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RPL practical exam for drone license: part 2/3

As mentioned in previous post, in South Africa you still require to take (and pass) RPL practical exam, regardless of the size of the drone and where you will be flying. This is unlike EU, part 101 exams for A1 and A3 certifications are online only (no practical) and USA for part 107 certification where for A1/A3 there is no practial exam.

As a short reminder – the practical exam in South Africa consists of the following:

  1. Interview with examiner (to check what you learned and what you understood).
  2. Practical flying test – done in non GPS mode.

Today’s video is a reminder on yawing and focuses on cirquits and circles, where the yawing has to be smooth. Again, this is done in non-GPS mode. Take your time. Practice multiple times until you are confident. If you get frustrated with one maneuver, move to the next one and come back later. I find the cirquits and circles easier than the boxes, so if you managed the boxes, you will manage the cirquits.

Remember – PRACTICE MAKES PERFECT!

If you missed part 1, please check it here

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RPL practical exam for drone license: part 1/3

The requirement for RPL (drone license) vary and depend on location. In EU, part 101 exams for A1 and A3 certifications are online only (no practical). I believe same process applies in USA for part 107 certification. A2 certification exam in EU is based on on line and self monitored practical training, after which checklist with competency statement is signed and put on record. That’s it. No actual RPL practical exam takes place.

In South Africa, also governed by part 101 of the aviation law, we not only have to take quite lengthy and detailed course from a SACAA approved institution, but also take RPL practical exam.

The RPL practical exam in South Africa consists of the following:

  1. Interview with examiner (to check what you learned and what you understood).
  2. Practical flying test – done in non GPS mode

Since there is no “golden formula” to convince examiner that you are knowledgeable – I will focus on practical part of the exam. In the video below, you will see set of maneuvers. You will be required to show competency in all of them.

Today’s video focuses on lines and boxes. What you need to practice is some space, cones (or other area markers) and a drone capable of flying in non-GPS mode. Take your time. Practice multiple times until you are confident. If you get frustrated with one maneuver, move to the next one and come back later.

Remember – PRACTICE MAKES PERFECT!

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Drone License – who needs it?

When you need a “drone license”?

Drone License is officially called Remote Pilot License (RPL). It is a document (or one of them, but that depends on location) that allows drone pilots to fly commercially within part 107/ 107 aviation laws. It has limited purpose, if you only intend to fly within hobby rules (although knowledge of the rules is always useful), although in some locations there are restrictions as to what drone you can fly without a license.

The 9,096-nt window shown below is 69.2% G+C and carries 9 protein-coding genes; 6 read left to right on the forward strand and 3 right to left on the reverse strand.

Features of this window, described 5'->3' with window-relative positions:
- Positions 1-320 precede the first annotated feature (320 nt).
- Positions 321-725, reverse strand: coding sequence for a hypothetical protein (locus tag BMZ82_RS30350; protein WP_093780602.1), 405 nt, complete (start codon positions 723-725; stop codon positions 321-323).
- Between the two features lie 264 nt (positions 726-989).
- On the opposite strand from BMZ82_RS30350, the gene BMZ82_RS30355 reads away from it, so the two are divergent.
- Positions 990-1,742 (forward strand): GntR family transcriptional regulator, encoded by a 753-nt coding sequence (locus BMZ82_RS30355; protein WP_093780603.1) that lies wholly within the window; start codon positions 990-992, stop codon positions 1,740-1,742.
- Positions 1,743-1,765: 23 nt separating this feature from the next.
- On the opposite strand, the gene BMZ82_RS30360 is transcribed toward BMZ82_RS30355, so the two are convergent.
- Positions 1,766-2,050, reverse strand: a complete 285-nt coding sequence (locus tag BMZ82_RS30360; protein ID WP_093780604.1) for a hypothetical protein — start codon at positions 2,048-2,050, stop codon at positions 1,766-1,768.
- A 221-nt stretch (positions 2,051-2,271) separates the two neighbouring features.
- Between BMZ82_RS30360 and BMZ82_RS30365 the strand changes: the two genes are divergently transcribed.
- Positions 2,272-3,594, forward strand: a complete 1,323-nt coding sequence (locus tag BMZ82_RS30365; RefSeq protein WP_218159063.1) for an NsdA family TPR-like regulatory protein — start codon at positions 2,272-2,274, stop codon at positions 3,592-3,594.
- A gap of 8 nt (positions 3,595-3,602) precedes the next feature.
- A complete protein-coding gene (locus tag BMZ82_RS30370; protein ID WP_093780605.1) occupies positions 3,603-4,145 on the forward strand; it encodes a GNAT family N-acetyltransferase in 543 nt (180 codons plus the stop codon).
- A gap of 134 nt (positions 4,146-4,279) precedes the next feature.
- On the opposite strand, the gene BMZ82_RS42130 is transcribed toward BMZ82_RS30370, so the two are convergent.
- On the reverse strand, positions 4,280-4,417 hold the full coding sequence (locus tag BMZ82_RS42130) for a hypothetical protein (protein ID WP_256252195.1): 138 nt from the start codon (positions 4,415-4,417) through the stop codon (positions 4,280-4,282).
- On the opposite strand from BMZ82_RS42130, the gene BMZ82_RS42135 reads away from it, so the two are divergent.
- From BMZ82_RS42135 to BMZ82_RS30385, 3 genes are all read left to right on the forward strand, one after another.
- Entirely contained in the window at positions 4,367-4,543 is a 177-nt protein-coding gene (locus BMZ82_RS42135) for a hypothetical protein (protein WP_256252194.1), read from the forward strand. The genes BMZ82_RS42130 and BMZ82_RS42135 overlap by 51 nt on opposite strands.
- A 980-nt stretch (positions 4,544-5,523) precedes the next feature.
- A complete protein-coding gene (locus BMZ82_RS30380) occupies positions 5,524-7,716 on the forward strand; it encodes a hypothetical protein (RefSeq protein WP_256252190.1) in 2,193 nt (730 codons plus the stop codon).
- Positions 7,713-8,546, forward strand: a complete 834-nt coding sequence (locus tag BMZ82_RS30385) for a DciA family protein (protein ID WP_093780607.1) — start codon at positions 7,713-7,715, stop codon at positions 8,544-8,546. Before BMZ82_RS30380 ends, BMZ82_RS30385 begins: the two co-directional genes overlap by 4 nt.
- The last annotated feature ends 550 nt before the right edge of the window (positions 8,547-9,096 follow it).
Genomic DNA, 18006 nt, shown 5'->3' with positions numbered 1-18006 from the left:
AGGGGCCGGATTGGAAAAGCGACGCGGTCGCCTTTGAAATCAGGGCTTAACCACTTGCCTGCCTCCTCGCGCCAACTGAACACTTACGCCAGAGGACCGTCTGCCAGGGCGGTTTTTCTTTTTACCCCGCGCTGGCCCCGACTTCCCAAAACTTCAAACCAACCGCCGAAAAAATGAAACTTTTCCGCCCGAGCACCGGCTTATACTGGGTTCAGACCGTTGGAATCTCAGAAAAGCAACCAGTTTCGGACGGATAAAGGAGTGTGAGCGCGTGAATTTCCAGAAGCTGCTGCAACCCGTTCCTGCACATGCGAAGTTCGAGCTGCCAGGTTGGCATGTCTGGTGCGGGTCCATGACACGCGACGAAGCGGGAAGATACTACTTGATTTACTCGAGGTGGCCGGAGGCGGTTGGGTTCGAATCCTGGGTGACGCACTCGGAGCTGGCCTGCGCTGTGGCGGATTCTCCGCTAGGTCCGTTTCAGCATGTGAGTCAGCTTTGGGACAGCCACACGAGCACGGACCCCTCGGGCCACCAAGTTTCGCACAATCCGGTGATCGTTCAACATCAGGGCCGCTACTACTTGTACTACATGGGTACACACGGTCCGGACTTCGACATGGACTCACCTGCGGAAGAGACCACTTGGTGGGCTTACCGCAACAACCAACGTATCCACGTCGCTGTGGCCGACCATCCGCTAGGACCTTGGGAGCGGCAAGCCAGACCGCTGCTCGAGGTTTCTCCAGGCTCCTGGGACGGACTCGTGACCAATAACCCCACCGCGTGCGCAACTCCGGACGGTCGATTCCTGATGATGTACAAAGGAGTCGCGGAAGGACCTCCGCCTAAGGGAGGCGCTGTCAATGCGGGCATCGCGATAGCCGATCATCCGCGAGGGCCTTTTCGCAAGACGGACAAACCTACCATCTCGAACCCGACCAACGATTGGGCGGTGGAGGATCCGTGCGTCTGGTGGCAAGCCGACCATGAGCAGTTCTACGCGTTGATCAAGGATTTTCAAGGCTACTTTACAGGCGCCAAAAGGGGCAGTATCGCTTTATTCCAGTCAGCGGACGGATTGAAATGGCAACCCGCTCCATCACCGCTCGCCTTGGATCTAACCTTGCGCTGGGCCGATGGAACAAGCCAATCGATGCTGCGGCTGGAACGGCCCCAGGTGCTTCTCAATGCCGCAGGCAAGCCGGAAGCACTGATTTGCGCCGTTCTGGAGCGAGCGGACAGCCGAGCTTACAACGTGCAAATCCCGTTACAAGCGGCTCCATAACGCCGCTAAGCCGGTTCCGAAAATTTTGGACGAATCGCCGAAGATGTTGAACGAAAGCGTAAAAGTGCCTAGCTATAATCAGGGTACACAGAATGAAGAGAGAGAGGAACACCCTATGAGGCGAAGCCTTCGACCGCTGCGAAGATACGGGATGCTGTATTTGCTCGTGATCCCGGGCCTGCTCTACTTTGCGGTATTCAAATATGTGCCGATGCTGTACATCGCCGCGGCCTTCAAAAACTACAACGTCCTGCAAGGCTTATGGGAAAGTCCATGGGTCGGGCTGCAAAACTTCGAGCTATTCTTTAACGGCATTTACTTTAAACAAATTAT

But what does it mean? Law describes this as any activity where commercial gain achieved either via direct or indirect activities. This is far from being clear as well, however based on few developments in various locations of the world, the following transpired:

  1. Any paid services done for others done using drone while flying in air space. Logically, this excludes flying indoors with landlord’s permission, such as in warehouses, storage tanks and fly-throughs unless part of flight is outside.
  2. Commercial activity includes any monetization of YouTube, TikTok and any social media platforms.
  3. “Valuable consideration” – as in where video or work is used to attract customers or promote business.

While the first two are clear, the “valuable consideration” remains unclear. Where do you draw the line? In fact, there is no clear line. So far not many people worldwide has been taken to court JUST for making money on flying drones (none in South Africa) and where they have been taken to court, the cases were on their own merits.

photo of man wearing black clothing

What if you don’t have it?

Most court cases in USA had to do with negligence, property invasion, privacy or other sort of violations (such as air space and flying conditions violation, in which one of the pilots raked up a fine of over 180 000 USD).

This is perhaps because it is so easy to obtain p. 107 license (it costs about 150-200 USD to get yourself trained, certified and up in the air making money) that most pilot actually comply.

In one of the rulings, it was decided that it is in fact legal to sell existing footage as long as the footage was originally obtained without commercial gain in mind. So it is in fact all about intention (and what can be proven in court).

What else do you need?

One way or another, RPL may not be the only thing that is needed, and in South Africa getting RPL is only one small step towards the full compliance process.

In order to fly here commercially, one needs ROC (Remote Operator’s Certificate). ROC process is lengthy and expensive. In involves RPL, registration of the drone (possibly RLA of the drone), filing application that states all details of the operations, obtaining radio and some other safety equipment.

Altogether it will cost approx. 200-250 000 ZAR (I would LOVE to get corrected on this one – if there are any new developments in SA on this front, please, let me know). ROC is only valid for a year.

If you do not want to obtain own ROC, another option is to work as a pilot for one of the existing ROC holders (and salaries are very low here), or to pay monthly fee to ROC holder for the privilege of using their ROC…